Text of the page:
In Flaubert's Parrot, Julian Barnes writes, ‘The writer must be universal in sympathy and an outcast by nature: only then can he see clearly’; an adage that comes closest to describing a writer who though universal, translated differently on either side of his purported universalism. No modern writer was perhaps been more divisive than the Nobel winning VS Naipaul who breathed his last on 11 August. For nearly half a century Naipaul wrote novels and travelogues that changed literature’s laboratory, but also lit the classrooms of academia with fiery debates. No author has perhaps been so essential, yet so prickly, so monumental, yet so comically fragile on the outside. Now that he has passed away, the world must contemplate his legacy, having accepted the certainty of his arrival, now it must also find a way to remark on the enigma of his final departure.
Vidiadhar Surajprasad Naipaul was born in 1932 in Chaguanas, Trinidad to a journalist father. Naipaul’s tryst with journalism, its essentials would eventually shape his voice, and also that of an entire generation. He wrote his first novel Miguel Street in 1959 followed by his magnum opus A House for Mr Biswas (1961), widely considered his best work. Even though his early novels were remarkable for the pithiness, there restraint and tautness, it was his travel writing that brought Naipaul as many plaudits and diatribes.
People have found it hard to categorise Naipaul’s writing as that of the third world or the west. In travelogues such as An Area of Darkness (1964) and Among the Believers (1981), Naipul found the third world on its crutches, with little sign of the promise recently freed colonies and civilisations intended to share with the world. The publication of An Area of Darkness, drew the ire of the Indian readership, parcelled as it was in the age of the Nehruvian overhaul, a soft cultural zeitgeist that India has struggled to reproduce since. While Nehru’s ideas were prophetic, Naipaul’s observations were surgical, which is also why Naipaul is the writer of the aftermath, more than he is of the story.
A majority of Naipaul’s novels including The Mimic Men (1967) and A Bend In the River (1979) were set in the aftermath of imperialism, a sort of post-mortem that many have held the opinion, is the easier, more convenient of the two timelines to helm and also westernises Naipaul’s writing to the point that it seems unassailable even by his genetic origin. The likes of Edward Said and Chinua Achebe have on different occasions torn into Naipaul’s vision of Africa, the middle-east and Asia, regions he extensively wrote about, travelled, but unfortunately never quite owned. That said, Naipaul’s travel writing was also a watershed moment in literature itself, to the extent that Naipaul himself drifted apart from the idea of the novel.
Given his style, his journalistic eye, it has always been a mystery as to why the Naipaul who could look and record so beautifully, saw so poorly. Though his books are largely celebrated, the Nobel prize he received being evidence of the same, a common thread through the majority of them was his western gaze. A number of critics rejected him as a third world writer, writing for the first world, a self-designated pawn employed to navigate former colonies for the sake of the white man’s laziness to do so. But what has never been disputed, let alone discussed, is his ability to write so much so that he is celebrated in the countries he had written the obituaries of.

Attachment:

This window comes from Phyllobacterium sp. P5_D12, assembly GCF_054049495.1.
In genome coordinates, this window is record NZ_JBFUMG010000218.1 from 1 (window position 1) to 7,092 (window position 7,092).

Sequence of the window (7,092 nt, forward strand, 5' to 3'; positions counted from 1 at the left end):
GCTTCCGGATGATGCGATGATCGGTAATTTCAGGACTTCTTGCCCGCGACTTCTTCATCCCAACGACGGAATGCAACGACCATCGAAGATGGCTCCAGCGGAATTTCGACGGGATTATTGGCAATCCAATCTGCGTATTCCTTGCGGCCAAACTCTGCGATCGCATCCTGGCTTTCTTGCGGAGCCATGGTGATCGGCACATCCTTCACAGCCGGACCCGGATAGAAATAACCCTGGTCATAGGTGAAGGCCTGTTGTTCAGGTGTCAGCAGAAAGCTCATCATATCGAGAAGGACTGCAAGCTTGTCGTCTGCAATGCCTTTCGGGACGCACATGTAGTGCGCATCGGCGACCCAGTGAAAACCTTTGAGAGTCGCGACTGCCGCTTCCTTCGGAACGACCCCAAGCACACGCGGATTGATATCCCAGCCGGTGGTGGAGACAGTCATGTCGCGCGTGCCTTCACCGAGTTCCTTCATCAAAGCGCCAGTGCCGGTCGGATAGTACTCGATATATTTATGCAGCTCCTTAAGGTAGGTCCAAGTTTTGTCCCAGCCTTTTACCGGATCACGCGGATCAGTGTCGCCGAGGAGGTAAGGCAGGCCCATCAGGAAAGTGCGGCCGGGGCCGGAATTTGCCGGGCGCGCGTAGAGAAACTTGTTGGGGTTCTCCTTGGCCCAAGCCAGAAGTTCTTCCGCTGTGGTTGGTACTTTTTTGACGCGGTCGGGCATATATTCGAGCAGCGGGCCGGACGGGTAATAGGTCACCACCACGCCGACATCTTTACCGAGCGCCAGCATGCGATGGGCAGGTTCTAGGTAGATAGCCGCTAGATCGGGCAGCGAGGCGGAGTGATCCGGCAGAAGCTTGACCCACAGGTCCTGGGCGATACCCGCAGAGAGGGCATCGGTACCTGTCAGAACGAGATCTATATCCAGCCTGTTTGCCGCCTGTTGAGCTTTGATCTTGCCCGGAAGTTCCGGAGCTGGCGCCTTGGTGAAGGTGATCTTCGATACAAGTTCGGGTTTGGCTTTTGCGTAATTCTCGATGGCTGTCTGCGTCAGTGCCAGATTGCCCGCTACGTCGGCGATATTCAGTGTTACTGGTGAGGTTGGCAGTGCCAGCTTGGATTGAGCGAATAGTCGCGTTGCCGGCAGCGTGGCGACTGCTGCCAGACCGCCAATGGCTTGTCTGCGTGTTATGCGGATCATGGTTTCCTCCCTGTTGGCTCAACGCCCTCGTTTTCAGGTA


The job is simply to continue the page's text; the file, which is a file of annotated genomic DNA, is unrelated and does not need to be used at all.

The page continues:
Then there is the conceited, almost comically obnoxious Naipaul that many have found it difficult to reconcile with his texts. He famously had one of the most openly documented literary feuds with Paul Theroux. He rejected the likes of Salman Rushdie, and even Jane Austen as minor writers. He openly declared his belief that no woman writer in history or writing alongside him was a match for his talent. His political opinions had always been circumspect, almost the entire focus of his growing oeuvre since the turn of the 1990s. At one point Naipaul even declared the novel a secondary medium that he had conquered beyond dispute. The controversial side of his personality was as profound and outspoken as his writing style was sleek.
VS Naipaul is the kind of writer you want to emulate but try hard to not judge. He wrote some of the greatest prose ever, driven sometimes by the most divisive of motivations – to declassify the third world without completely leaving the first. In more ways than one, Naipaul was perhaps also the first truly global author, a man so mobile around his own centre of gravity, it was hard to tell where he would fall. He was so brilliant, every country, be it of his birth or residence, or even faint association has tried to claim him. His obtrusiveness, his audacity often came in the way of his humanity, evidently crumbling in his later years as was visible at his emotional appearance at the Jaipur Literary Festival a couple of years ago. But not before leaving behind a body of work that is unparalleled, despite the shadow his personality cast on it for much of his life.
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Updated Date: Aug 13, 2018 14:19 PM